Everything you want to know about Oxygen in these Covid times

How does Covid impact the respiratory system? How is an Oxygen Concentrator different from an Oxygen Cylinder? In which cases should we get an Oxygen Concentrator? How to measure SpO2 correctly?

We get these kinds of questions every day. So in this post we’ll provide information about Oxygen as relevant in the context of Covid. If you have a question about Oxygen that is not addressed in this article, chat with us and we’ll be happy to advise you.

1. How does Covid impact the respiratory system and Oxygen use in our body?

The lungs enable the body to absorb oxygen from the air and expel carbon dioxide. When a person inhales and takes in air, tiny air sacs (Medical term: alveoli) in the lungs expand to capture Oxygen. This Oxygen is then transferred to blood vessels and transported throughout the body.

There are cells that line the respiratory tract (Medical term: epithelial cells), whose main job is to protect the tract from pathogens and also help in gas exchange. The Coronavirus can infect these cells. The virus starts to replicate and spread by infecting surrounding good cells and tries to spread throughout the respiratory tract and in some cases it also infects the air sacs in the lungs.

To counter the infection, the immune system releases cells that trigger inflammation. When the inflammatory immune response increases, it affects the regular transfer of oxygen in the lungs. At the same time such response may also lead to fluid buildup in the lungs. These reactions may lead to shortness of breath (Medical term: Dyspnea). When the air sacs in the lungs are also inflamed, it can lead to pneumonia.

One of the reasons your doctor may have told you to do a test for inflammatory markers (such as elevated white blood cell count or neutrophil count) is that these are signs of the inflammatory response in the body’s fight against Covid.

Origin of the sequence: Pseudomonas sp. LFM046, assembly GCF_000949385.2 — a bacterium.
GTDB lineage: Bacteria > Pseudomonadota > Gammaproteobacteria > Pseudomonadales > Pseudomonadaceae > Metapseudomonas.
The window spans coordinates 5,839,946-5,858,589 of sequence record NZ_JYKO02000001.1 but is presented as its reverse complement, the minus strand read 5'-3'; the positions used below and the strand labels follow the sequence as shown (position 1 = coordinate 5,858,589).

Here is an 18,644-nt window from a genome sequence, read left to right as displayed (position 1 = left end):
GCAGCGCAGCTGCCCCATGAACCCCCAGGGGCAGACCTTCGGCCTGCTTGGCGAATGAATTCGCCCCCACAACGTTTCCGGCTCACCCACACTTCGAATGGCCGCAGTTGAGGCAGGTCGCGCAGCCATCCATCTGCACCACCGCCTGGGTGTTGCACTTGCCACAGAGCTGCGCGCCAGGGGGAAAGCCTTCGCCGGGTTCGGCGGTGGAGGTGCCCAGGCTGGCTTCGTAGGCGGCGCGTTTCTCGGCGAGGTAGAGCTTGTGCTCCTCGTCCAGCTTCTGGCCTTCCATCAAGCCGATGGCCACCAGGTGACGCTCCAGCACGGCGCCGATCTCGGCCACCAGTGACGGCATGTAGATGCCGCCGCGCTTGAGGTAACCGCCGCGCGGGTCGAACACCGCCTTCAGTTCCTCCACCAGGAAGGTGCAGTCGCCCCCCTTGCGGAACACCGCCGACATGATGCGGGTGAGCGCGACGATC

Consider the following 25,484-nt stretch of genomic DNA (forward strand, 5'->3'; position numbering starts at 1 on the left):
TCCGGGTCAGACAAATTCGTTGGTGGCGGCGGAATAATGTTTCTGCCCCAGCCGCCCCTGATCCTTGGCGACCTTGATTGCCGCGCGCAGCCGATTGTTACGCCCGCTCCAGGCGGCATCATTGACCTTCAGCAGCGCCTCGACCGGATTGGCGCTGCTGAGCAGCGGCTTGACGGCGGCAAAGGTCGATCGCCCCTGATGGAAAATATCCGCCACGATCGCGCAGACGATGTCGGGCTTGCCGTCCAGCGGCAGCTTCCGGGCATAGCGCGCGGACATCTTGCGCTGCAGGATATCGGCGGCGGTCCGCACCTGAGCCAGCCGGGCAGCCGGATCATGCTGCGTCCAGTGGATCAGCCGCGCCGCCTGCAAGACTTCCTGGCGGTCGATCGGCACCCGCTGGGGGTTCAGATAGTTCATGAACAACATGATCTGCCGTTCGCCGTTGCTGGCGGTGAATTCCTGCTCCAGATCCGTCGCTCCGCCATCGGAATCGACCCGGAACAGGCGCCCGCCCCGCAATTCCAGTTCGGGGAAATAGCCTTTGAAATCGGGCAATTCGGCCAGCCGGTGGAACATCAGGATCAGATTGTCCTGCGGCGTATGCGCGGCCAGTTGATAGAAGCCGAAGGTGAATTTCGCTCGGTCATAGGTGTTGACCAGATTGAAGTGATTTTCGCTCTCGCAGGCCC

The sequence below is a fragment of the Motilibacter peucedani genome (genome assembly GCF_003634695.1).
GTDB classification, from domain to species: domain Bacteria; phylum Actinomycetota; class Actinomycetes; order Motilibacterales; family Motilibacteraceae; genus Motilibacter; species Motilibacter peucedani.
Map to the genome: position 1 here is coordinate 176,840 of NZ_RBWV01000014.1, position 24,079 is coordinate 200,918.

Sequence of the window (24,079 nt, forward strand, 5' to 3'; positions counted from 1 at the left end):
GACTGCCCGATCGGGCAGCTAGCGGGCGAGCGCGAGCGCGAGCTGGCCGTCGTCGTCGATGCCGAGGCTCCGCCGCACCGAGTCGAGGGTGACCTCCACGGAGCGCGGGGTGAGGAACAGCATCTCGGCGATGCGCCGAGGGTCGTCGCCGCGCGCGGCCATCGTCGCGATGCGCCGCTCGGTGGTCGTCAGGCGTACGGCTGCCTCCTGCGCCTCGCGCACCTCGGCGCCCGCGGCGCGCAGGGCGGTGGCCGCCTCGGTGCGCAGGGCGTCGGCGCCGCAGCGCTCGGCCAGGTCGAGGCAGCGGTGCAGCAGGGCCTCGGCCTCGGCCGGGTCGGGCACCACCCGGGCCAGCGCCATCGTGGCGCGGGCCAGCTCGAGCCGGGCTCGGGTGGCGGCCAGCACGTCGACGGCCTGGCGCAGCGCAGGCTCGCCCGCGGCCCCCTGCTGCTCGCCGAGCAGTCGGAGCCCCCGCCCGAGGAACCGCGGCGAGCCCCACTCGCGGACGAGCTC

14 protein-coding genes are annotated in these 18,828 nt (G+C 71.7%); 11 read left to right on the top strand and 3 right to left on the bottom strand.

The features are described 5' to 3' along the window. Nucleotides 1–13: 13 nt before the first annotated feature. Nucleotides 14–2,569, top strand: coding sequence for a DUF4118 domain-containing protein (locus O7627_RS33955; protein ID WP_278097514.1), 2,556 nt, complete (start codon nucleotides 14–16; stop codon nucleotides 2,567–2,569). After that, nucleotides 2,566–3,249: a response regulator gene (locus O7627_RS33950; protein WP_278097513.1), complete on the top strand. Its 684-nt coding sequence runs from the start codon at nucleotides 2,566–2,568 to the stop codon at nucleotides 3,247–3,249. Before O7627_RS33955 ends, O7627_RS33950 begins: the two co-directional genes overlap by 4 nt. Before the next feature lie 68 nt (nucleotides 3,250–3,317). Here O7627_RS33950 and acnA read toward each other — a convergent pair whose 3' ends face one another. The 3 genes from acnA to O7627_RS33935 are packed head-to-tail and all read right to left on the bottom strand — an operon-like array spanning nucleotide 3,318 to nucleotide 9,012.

When the body is deprived of adequate Oxygen at the tissue level (Medical term: Hypoxia) several symptoms show up and other organs (not just the lungs) may also be impacted.

However, it is important to remember that only a small percentage of Covid patients need Oxygen support.

2. What is Medical Oxygen?

When a patient has a severe Covid-19 infection, his or her Oxygen levels may fall. In order to keep the Oxygen levels at the normal range, Medical Oxygen needs to be given.

The air we normally breathe has only around 21% Oxygen (Nitrogen forms the highest percentage of air). Medical Oxygen is created by taking the Oxygen from the air and compressing it. As a result, the Medical Oxygen you take in, for instance, from a cylinder, is highly concentrated Oxygen (as close to 100% as possible).

3. What is the difference between an Oxygen Cylinder and an Oxygen Concentrator?

An Oxygen Cylinder has a finite amount of Oxygen compressed within it that can be inhaled by the user until it runs out. By contrast, Oxygen Concentrators filter and generate medical grade Oxygen infinitively so long as the battery that powers this mechanism is working. Think of an Oxygen Concentrator like an air conditioner with an air purifier. It takes in air, purifies it, modifies it and delivers it in a new form.

All Oxygen Cylinders deliver oxygen at a continuous rate (Continuous Flow). With Oxygen Concentrators, it tends to vary by device, as some of the more portable options operate on delivering Oxygen based on the breathing rate (Pulse-Dose delivery).

With an Oxygen Concentrator, there are no Oxygen leakage issues, no problem of running out of compressed Oxygen and the cost is mostly upfront — no need to replenish cylinders.